Brexit

I woke up with the sad news of the UK's departure from the EU. I started the day with a conversation with my father, who lives there for many years. While exchanging emails and chatting with colleagues accross Europe (who happen to do the assessment of several EU policies) I realized that Brexit was also their “alarm” that day.

 

Source: Independent.co.uk

 

Friends from and living in England are disgusted. We are all in shock and apprehensive. I'm concerned with the escalation of the economic crisis in Europe and in the UK, as well as with the new obstacles that will be raised towards immigration. The position of Scotland and Northern Ireland, that voted to continue in the EU, will also be affected. The Scots, for example, recently voted to continue in the UK, assuming that the country would remain in Europe. This day is a nostalgic reminder of the lives of those who’ve been fighting for independence for centuries. Countries such as France and the The Netherlands have already raised their voices asking for a referendum.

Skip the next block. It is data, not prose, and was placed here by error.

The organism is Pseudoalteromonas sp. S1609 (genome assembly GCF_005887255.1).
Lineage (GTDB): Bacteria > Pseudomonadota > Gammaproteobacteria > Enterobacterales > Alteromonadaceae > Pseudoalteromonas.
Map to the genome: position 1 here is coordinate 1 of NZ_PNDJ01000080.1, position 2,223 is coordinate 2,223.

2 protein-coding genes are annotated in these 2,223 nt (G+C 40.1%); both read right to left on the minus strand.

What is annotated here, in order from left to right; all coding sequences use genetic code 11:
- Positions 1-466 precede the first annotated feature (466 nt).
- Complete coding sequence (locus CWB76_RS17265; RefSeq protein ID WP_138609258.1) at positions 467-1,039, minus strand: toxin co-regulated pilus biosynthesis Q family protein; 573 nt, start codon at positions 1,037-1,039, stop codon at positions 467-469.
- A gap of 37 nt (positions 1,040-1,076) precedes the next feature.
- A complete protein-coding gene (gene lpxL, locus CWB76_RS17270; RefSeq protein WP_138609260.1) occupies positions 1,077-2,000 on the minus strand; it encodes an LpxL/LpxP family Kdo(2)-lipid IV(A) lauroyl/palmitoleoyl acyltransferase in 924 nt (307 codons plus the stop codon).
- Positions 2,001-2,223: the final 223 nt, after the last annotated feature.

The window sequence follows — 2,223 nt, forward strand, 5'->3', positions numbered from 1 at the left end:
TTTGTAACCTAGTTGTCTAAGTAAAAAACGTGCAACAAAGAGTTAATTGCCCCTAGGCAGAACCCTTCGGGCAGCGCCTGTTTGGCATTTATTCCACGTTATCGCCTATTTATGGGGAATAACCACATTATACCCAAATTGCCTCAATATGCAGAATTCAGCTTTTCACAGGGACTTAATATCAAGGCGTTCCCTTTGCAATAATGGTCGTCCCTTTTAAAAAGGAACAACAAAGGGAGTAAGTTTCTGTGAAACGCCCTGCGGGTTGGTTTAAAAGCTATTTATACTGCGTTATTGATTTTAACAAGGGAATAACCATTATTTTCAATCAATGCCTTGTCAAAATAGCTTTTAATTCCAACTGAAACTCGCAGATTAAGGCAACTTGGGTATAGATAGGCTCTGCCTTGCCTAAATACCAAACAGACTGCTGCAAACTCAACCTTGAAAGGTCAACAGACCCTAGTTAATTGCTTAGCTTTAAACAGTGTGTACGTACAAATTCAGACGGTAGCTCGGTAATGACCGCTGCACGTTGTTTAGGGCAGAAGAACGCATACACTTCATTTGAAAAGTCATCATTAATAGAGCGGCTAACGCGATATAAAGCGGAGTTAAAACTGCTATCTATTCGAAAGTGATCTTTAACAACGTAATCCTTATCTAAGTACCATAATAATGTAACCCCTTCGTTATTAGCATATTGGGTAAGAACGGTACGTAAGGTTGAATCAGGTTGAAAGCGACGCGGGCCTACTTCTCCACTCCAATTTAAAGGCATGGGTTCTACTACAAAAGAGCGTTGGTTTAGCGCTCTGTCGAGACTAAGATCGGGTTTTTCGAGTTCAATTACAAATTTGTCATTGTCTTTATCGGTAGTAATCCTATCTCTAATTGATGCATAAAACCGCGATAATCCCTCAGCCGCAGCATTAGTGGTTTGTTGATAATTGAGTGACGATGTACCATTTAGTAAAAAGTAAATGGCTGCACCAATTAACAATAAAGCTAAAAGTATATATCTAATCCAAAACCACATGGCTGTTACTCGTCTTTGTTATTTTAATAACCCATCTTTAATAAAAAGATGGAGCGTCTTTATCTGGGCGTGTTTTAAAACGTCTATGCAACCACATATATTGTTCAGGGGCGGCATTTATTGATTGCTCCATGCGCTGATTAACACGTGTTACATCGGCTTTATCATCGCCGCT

I know it is not easy to act together and I also agree that it is urgent to rethink the European Policy. But honestly, I believe that in times of unsettlement and international conflict it is very important to find consensus and to stay united. My point being: it is very dangerous to ask these questions in the heart of a financial crisis, but the answer has been given and now it is up to us to embrace this change and make the most out of it.